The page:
September 24, 2007

Homeschooler Finally Receives Speech Therapy

Falcon School District officials refused to allow the Horne family’s 6-year-old child to receive speech therapy from the school district. The school officials argued that since the child was being homeschooled, he was not eligible. However, the Horne family was not operating under the homeschool law in Colorado, but rather, had their child enrolled in independent school. Since the Hornes’s son was a student formally enrolled in an independent school, he was in full compliance with compulsory attendance statute for independent school students under § 22-33-104.5(3)(g). The compulsory attendance statute states that a student need only be “enrolled in school.” The statute does not say that the student must “attend” the school.

Home School Legal Defense Association was involved in a 1988 case, People in Interest of D.B., 767 P.2d 801 (Colo. App. 1988), that was handed down by the court of appeals. The courts recognized the educational arrangements that independent schools could have, even if that educational arrangement involved parents teaching their own children at home under the supervision of the school. There are scores of independent schools in Colorado set up like this, serving students in various satellite campuses in their homes.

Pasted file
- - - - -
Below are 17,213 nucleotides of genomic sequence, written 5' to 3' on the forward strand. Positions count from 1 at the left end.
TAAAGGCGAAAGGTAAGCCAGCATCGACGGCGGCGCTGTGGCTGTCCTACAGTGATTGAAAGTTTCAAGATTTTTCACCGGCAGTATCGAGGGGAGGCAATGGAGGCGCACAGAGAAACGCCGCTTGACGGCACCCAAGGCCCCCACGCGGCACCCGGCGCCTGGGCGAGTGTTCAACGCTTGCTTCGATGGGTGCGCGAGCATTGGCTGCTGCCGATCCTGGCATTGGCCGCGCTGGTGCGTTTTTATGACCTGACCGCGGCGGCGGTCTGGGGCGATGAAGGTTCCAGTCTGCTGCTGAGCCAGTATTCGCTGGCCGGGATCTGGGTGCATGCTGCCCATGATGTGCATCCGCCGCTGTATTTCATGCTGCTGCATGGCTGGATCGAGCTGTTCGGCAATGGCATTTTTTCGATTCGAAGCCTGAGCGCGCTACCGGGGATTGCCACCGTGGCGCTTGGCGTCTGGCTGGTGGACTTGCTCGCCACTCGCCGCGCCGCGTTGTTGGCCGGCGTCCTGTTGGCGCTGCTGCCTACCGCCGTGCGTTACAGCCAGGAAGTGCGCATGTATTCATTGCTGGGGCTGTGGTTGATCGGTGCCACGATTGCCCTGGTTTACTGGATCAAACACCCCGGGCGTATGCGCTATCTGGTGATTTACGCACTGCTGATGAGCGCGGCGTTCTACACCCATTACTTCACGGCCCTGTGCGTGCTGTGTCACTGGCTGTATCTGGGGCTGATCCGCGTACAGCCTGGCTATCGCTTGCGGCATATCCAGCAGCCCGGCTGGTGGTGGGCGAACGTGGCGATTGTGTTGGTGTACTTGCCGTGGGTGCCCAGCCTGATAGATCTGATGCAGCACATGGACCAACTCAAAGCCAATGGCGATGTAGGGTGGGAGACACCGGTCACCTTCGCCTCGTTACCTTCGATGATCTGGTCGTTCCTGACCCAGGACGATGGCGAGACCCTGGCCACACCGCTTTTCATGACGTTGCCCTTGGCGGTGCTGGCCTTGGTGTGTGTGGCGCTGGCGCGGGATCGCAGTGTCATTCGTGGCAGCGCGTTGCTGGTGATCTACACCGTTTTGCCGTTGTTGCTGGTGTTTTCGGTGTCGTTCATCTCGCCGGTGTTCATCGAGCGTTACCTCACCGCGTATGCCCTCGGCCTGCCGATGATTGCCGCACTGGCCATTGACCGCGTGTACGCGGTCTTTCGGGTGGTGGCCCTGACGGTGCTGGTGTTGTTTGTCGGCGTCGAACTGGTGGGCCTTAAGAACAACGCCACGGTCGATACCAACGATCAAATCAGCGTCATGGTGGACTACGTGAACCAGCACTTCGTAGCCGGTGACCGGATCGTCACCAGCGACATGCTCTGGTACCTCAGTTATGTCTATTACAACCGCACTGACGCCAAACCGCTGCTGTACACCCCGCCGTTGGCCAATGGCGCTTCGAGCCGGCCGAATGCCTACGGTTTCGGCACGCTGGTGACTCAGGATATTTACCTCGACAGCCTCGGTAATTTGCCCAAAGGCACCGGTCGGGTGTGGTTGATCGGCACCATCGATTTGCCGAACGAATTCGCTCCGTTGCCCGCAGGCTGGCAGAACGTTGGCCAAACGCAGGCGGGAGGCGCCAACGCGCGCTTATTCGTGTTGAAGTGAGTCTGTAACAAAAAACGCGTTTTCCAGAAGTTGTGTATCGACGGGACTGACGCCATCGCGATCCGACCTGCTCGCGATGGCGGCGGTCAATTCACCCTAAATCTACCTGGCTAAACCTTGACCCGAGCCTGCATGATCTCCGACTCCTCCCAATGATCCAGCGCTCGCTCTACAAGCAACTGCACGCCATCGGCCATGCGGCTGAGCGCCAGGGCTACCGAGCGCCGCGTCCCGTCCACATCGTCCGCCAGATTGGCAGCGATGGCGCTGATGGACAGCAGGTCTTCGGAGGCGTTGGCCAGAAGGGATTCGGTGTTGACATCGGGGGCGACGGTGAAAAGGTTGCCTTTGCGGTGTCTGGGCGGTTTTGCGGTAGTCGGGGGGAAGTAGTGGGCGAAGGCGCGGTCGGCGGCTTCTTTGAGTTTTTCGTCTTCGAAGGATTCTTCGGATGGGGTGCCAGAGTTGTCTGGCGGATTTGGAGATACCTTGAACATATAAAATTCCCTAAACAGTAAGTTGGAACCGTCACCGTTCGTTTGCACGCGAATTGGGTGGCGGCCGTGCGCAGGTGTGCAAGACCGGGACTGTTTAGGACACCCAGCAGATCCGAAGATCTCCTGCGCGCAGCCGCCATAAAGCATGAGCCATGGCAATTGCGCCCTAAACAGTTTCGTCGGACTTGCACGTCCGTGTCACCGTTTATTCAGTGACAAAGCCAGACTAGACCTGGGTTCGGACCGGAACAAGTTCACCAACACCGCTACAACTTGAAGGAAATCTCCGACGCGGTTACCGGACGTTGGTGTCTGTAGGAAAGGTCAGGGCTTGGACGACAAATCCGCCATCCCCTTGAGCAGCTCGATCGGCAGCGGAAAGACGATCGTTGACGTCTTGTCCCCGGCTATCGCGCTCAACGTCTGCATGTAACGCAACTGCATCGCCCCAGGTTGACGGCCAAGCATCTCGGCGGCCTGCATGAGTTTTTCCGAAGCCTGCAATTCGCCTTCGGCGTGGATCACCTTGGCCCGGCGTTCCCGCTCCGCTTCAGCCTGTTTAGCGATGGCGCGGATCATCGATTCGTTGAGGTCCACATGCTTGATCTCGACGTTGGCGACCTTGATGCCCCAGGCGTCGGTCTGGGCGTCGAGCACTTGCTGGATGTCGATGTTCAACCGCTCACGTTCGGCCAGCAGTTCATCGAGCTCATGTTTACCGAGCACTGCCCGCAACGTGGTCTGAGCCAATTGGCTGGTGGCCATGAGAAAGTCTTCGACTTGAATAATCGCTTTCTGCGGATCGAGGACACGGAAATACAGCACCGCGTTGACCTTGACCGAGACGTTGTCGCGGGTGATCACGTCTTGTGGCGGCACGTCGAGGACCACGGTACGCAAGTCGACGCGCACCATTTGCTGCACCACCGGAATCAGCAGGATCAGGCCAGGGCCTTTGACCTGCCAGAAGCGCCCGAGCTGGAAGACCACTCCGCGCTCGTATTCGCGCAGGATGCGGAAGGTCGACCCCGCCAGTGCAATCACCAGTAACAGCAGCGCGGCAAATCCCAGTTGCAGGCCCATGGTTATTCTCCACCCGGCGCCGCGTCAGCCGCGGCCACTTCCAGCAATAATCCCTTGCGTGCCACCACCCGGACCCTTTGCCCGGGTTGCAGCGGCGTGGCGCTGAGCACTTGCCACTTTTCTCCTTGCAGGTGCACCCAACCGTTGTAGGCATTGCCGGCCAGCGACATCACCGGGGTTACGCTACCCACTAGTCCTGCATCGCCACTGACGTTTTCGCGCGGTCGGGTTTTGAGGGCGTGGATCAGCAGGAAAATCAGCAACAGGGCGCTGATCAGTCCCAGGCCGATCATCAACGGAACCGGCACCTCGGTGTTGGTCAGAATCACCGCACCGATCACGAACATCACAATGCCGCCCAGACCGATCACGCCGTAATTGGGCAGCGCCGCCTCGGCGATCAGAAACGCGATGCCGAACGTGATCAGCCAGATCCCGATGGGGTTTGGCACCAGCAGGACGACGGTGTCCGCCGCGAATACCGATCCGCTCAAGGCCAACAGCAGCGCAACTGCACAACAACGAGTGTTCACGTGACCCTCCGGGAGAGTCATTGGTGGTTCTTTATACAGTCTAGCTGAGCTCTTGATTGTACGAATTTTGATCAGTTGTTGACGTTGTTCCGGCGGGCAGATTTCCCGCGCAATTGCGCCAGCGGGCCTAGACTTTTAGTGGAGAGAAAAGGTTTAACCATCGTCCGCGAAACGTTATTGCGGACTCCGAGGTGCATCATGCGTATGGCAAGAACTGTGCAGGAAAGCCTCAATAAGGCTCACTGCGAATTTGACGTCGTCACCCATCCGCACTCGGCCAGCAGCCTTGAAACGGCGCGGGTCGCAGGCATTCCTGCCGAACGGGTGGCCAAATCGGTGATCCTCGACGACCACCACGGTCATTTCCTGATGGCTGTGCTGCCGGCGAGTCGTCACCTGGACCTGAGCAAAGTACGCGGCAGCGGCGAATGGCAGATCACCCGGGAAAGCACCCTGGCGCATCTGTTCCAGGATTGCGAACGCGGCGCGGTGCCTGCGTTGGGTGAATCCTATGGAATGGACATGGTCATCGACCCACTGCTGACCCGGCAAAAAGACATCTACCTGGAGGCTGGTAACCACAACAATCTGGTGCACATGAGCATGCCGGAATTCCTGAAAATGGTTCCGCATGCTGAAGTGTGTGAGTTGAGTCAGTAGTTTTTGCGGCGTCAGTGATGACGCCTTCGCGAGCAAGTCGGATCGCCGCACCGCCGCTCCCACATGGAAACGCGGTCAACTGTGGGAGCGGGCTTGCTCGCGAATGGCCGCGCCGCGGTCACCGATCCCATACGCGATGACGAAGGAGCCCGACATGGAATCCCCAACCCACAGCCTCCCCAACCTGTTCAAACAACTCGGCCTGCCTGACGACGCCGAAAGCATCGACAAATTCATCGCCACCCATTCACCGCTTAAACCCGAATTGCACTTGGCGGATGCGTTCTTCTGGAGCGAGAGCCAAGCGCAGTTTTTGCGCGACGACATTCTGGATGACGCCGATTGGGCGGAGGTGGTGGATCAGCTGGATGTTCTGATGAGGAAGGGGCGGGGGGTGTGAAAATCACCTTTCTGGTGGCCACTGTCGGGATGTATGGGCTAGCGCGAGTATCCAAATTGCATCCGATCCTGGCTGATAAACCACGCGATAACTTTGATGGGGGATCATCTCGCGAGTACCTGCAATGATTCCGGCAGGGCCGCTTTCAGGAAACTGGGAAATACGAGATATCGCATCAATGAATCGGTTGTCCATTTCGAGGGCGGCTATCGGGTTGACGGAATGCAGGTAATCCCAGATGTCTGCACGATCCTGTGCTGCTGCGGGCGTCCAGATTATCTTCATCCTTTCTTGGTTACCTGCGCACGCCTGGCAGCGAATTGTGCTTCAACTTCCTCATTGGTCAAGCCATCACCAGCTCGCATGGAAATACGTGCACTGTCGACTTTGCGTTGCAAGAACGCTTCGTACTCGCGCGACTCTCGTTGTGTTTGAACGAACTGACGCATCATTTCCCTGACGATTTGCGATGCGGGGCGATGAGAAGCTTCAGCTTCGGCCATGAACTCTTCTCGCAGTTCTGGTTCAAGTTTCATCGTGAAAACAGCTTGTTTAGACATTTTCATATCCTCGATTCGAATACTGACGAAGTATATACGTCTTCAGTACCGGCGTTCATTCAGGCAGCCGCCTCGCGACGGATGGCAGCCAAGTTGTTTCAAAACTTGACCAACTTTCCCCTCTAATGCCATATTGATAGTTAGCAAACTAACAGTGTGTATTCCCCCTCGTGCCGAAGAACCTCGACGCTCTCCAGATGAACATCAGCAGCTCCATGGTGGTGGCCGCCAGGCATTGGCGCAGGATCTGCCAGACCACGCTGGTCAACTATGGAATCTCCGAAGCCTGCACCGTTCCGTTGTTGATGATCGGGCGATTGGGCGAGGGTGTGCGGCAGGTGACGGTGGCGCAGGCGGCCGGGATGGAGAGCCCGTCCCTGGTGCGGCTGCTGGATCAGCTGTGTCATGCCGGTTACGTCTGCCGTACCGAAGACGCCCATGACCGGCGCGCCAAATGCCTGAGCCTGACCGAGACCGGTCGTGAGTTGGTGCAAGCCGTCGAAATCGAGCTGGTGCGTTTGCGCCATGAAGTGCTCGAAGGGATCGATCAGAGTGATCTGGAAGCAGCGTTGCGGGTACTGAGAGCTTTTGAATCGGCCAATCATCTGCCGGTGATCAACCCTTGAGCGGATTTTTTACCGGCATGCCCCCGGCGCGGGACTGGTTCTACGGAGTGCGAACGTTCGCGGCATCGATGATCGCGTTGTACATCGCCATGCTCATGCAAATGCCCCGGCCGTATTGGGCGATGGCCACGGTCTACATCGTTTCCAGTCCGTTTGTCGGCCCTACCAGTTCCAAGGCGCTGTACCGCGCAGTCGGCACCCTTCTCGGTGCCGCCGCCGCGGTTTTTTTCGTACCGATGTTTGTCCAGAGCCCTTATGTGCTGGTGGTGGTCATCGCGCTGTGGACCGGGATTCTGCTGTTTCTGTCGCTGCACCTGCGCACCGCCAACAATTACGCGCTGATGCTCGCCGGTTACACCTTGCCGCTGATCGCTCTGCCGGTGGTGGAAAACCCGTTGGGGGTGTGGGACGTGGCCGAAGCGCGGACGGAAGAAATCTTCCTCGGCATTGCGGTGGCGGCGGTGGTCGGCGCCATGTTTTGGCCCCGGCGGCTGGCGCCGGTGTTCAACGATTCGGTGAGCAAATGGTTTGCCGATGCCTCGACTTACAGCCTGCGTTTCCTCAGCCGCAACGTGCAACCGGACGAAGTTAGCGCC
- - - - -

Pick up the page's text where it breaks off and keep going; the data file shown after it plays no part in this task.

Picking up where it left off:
At the federal level, Individuals with Disabilities Education Act funds are administered by the states through local school districts and are to be available for all public and private special education students. A legal interpretation unfortunately has barred the special education funds for students operating under homeschool statutes throughout the 50 states. However, since the Horne family’s son was a private school student that was taught in the Falcon School District, the school was under legal option to provide speech therapy to him.

After months of discussion and negotiation, Falcon School District has finally begun providing speech therapy for the Horne’s son.